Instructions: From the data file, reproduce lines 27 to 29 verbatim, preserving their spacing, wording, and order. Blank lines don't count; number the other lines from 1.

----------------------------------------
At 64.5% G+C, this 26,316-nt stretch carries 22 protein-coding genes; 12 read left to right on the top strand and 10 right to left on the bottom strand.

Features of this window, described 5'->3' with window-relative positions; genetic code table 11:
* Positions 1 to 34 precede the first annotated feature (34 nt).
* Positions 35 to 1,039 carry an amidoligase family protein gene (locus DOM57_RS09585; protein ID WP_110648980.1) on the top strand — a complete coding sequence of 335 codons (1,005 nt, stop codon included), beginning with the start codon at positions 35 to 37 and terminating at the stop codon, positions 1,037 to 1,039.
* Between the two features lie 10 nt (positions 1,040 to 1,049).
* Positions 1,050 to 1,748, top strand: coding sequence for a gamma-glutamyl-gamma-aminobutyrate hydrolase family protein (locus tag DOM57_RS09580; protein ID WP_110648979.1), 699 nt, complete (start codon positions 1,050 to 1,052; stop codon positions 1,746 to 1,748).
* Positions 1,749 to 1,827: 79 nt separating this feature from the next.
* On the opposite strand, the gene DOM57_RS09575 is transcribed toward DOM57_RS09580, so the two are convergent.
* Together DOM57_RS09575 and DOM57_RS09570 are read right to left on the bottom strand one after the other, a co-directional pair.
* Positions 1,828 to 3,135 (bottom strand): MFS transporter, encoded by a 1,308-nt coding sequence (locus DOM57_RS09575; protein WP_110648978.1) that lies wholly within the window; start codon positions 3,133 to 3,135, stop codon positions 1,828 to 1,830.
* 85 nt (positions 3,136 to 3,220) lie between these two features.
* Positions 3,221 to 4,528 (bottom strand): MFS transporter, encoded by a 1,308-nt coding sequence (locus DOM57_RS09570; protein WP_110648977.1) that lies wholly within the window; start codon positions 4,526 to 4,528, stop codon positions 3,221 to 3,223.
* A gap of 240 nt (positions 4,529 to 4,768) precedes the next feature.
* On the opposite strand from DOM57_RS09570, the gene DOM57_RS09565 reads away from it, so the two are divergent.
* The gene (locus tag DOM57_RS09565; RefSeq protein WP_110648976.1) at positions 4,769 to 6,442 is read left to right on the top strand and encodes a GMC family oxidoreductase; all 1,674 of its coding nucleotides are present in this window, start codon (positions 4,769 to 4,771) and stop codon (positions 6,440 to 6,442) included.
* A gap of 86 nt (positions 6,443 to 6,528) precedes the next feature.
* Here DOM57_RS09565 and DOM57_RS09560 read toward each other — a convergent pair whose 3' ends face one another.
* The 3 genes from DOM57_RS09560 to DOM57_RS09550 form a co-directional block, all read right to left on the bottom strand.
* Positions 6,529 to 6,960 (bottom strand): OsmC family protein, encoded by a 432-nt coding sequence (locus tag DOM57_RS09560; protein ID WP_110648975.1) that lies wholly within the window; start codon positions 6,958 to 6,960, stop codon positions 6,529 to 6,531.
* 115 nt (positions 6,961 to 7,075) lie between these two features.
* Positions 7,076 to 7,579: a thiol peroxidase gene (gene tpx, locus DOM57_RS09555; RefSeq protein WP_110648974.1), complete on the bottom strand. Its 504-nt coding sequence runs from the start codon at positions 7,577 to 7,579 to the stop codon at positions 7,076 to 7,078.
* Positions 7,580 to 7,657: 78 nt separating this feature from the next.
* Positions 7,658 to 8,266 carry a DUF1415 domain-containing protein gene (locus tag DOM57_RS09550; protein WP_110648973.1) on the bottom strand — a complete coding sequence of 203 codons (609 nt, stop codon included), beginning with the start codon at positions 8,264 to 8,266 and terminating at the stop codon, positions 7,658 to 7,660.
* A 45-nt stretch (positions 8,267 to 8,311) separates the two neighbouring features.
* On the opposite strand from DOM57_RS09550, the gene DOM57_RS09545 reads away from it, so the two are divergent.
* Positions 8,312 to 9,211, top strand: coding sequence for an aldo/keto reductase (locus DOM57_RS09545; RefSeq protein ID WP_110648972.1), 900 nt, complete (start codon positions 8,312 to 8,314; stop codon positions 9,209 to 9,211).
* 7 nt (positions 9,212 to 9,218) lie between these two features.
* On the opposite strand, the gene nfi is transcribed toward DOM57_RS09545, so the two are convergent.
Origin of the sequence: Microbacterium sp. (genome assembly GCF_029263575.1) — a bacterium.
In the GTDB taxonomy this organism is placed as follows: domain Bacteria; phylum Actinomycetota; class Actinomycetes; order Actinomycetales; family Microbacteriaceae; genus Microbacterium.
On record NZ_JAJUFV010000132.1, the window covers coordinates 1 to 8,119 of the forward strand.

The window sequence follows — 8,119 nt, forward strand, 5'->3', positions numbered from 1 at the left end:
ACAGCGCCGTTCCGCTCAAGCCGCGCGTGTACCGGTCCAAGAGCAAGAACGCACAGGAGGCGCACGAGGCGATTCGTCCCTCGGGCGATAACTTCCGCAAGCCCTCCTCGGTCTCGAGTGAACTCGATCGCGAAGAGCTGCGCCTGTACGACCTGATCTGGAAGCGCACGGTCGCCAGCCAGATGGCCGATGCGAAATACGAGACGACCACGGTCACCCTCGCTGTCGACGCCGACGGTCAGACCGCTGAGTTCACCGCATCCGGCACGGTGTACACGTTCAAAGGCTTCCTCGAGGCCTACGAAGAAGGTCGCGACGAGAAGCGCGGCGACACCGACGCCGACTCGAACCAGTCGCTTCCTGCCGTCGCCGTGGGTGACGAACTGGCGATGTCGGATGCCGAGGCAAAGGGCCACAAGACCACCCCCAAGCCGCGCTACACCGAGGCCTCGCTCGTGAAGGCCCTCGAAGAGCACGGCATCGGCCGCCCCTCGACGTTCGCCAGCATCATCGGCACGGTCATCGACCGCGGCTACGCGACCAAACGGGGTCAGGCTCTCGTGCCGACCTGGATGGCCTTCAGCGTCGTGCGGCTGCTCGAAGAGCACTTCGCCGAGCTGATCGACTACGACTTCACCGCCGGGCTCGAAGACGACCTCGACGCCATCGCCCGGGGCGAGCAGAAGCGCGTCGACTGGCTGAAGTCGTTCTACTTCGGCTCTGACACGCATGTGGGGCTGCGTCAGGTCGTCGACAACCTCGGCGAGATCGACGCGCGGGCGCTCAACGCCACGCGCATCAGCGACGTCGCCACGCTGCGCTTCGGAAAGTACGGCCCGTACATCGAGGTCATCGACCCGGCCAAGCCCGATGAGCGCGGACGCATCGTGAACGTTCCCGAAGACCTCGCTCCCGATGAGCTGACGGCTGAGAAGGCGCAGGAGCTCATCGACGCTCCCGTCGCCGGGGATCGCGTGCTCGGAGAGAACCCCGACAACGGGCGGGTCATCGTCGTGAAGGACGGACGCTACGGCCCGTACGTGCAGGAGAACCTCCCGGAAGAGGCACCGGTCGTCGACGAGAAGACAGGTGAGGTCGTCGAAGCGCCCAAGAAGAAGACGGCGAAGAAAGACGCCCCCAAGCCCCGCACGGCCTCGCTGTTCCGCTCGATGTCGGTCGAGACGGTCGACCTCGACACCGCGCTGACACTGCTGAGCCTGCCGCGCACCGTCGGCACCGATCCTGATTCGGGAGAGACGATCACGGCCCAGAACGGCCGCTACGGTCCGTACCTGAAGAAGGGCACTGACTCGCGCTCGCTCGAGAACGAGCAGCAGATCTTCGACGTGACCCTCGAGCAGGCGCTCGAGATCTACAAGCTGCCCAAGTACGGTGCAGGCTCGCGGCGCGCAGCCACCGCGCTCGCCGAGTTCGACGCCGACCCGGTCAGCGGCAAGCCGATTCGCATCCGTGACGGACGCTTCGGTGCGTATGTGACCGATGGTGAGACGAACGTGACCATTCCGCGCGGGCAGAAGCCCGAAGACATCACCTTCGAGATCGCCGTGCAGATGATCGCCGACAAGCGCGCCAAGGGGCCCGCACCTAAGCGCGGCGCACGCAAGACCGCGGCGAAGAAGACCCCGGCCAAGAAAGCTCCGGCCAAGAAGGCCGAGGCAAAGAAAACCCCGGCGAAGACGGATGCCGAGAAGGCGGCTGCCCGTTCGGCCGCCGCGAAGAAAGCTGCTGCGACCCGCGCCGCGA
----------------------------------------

* 7 nt (positions 9,212 to 9,218) lie between these two features.
* On the opposite strand, the gene nfi is transcribed toward DOM57_RS09545, so the two are convergent.
Origin of the sequence: Microbacterium sp. (genome assembly GCF_029263575.1) — a bacterium.